Although the total elimination of bullying remains a distant goal, it is important to review the culture and find out if targets are coping, bullies are behaving, and if the peer group feels empowered and safe. Schools need to monitor their policies, programmes and interventions each year to make sure that they are reducing bullying. They should obtain objective measures to confirm their effectiveness, e.g. improved academic results, fewer discipline issues. Then they can modify, discard and update where appropriate.
■ Schools must respect their ethical and legal obligations to provide a safe learning environment.
■ The school community includes students, teachers, parents, the school board, the local community, etc.
■ Schools have many options to reduce bullying.
What to do
• Investigate: what is the school doing at present? Does it promote emotional and social resilience? What options does it have?
Children and adults cope better with life stressors when they belong to a caring support network. Thus, human beings need to be social beings. Resilience depends on your social survival skills - how you relate to yourself and others. This is the basis of'The Six Secrets of Relating'. It is a synthesis of my personal and professional life.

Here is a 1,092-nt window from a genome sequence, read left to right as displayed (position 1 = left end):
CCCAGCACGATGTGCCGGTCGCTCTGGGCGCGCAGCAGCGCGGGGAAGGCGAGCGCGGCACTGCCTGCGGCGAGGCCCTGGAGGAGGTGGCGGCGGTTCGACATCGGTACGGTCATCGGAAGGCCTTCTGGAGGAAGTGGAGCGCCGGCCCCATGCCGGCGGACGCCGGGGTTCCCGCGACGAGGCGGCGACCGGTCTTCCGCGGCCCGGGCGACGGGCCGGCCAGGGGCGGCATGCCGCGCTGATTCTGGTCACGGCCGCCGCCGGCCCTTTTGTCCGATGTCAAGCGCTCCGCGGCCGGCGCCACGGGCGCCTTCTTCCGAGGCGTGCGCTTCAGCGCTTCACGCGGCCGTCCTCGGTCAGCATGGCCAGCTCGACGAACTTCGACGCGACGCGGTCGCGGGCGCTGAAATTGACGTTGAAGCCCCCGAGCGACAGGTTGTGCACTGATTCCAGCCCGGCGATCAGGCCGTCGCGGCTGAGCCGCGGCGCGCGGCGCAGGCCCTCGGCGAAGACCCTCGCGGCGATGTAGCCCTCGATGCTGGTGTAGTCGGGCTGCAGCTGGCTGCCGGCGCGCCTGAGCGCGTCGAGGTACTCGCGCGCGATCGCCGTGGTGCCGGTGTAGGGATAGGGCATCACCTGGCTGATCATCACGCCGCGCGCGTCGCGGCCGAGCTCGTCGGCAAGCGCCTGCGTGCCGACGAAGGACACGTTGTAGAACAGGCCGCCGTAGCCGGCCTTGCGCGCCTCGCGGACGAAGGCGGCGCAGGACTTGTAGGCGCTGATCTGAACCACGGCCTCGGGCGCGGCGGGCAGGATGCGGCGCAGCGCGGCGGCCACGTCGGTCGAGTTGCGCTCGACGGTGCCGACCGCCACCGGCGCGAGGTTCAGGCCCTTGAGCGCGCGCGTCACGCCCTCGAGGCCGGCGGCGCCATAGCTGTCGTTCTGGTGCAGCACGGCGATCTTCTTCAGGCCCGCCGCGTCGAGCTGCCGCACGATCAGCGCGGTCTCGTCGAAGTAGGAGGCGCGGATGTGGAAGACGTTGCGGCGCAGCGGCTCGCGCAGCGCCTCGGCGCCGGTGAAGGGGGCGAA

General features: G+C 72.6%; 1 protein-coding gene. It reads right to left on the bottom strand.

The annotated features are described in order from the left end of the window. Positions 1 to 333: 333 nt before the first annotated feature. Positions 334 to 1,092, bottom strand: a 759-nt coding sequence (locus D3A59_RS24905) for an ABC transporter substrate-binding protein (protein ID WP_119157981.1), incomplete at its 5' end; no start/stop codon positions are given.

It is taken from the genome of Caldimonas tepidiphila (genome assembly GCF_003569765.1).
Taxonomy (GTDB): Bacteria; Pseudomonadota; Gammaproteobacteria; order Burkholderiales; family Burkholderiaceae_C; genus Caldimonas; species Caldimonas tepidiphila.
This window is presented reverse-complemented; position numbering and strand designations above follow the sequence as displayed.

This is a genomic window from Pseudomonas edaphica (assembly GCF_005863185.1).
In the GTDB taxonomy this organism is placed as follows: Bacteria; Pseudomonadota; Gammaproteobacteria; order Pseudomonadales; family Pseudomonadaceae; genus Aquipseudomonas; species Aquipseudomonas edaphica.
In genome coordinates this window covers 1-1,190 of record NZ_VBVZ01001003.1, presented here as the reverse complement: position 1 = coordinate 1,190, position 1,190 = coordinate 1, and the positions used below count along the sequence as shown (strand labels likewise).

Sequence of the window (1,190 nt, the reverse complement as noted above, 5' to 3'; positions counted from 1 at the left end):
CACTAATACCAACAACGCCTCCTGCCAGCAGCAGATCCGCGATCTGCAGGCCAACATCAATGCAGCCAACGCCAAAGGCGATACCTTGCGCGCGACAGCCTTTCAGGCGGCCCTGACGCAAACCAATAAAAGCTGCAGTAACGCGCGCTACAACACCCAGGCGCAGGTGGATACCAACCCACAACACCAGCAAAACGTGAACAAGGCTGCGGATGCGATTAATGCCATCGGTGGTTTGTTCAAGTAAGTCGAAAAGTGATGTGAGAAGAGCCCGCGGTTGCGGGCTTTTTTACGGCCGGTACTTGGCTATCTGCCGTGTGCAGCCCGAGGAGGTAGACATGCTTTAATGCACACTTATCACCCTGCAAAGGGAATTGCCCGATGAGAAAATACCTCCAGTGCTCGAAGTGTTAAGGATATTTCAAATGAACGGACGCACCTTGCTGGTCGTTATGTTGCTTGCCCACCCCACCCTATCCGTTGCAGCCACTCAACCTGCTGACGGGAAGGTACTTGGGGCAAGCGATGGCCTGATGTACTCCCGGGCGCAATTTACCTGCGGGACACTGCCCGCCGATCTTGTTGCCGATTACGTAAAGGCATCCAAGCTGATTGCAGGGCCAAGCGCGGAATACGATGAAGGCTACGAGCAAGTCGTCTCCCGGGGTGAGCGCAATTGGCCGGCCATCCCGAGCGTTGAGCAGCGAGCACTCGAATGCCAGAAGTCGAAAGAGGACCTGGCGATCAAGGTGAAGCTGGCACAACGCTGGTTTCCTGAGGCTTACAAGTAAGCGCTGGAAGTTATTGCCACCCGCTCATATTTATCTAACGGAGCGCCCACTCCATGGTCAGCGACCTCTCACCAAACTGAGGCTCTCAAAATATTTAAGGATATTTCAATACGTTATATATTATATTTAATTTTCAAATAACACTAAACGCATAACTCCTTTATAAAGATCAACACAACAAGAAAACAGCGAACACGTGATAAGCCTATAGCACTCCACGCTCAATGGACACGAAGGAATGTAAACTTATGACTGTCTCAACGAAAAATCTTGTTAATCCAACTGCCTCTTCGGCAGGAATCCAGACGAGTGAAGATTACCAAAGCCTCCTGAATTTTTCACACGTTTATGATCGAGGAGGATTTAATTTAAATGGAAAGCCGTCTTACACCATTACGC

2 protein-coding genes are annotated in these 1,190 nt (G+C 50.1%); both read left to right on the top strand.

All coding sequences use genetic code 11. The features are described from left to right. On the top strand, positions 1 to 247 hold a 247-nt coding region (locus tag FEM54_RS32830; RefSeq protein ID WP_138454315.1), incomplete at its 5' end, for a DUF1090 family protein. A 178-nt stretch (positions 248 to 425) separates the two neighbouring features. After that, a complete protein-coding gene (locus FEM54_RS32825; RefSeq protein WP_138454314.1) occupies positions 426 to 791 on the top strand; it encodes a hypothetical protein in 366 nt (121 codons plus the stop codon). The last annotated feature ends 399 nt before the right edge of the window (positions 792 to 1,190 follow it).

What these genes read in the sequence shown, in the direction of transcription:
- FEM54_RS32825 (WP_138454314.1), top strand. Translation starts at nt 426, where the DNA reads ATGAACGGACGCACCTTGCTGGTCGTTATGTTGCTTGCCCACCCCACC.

The butterfly symbolises growth and metamorphosis - the key to developing into a social being. These 'Six Secrets of Relating' form a generic, circular model useful in any context to develop emotional and social resilience in children, adolescents and adults. The first three secrets relate to your inner world; the second three to the outer world.
Use this model as you need it, rather than strictly adhering to the sequence in which it appears.
The Six Secrets involve learning new skills, so Part Three is directed at your child, although it will help you, too. (The few sections for parents in Part Three are tagged with either a 'Parents activity' icon or a 'Parents and kids activity' icon.) I want the children reading this to feel as though I am speaking to them directly, as I would in my office, to help them make appropriate changes in their behaviours. If your child is too young to read, spend ten minutes at night reading The Six Secrets together and discussing them. Even young children will understand the concepts.
Note: As this part of the book is addressed mainly to your child, 'you' usually means him or her.
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